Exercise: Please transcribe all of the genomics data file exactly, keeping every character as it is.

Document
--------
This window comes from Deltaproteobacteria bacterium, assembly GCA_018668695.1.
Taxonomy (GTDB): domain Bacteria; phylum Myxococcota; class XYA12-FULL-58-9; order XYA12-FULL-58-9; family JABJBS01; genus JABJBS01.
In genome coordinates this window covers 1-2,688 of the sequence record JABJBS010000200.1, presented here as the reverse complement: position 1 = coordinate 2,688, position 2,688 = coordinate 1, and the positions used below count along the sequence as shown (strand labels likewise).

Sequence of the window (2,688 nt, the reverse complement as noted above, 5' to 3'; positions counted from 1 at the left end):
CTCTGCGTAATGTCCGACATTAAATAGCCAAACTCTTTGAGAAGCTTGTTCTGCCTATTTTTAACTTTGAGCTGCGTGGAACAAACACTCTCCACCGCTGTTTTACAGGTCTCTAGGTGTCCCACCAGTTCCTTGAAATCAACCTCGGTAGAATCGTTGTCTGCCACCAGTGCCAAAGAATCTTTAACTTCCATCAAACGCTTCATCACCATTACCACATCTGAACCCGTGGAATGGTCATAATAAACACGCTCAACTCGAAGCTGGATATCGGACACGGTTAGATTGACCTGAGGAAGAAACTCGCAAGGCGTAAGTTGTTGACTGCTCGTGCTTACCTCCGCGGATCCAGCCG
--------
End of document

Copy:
This window comes from Deltaproteobacteria bacterium, assembly GCA_018668695.1.
Taxonomy (GTDB): domain Bacteria; phylum Myxococcota; class XYA12-FULL-58-9; order XYA12-FULL-58-9; family JABJBS01; genus JABJBS01.
In genome coordinates this window covers 1-2,688 of the sequence record JABJBS010000200.1, presented here as the reverse complement: position 1 = coordinate 2,688, position 2,688 = coordinate 1, and the positions used below count along the sequence as shown (strand labels likewise).

Sequence of the window (2,688 nt, the reverse complement as noted above, 5' to 3'; positions counted from 1 at the left end):
CTCTGCGTAATGTCCGACATTAAATAGCCAAACTCTTTGAGAAGCTTGTTCTGCCTATTTTTAACTTTGAGCTGCGTGGAACAAACACTCTCCACCGCTGTTTTACAGGTCTCTAGGTGTCCCACCAGTTCCTTGAAATCAACCTCGGTAGAATCGTTGTCTGCCACCAGTGCCAAAGAATCTTTAACTTCCATCAAACGCTTCATCACCATTACCACATCTGAACCCGTGGAATGGTCATAATAAACACGCTCAACTCGAAGCTGGATATCGGACACGGTTAGATTGACCTGAGGAAGAAACTCGCAAGGCGTAAGTTGTTGACTGCTCGTGCTTACCTCCGCGGATCCAGCCG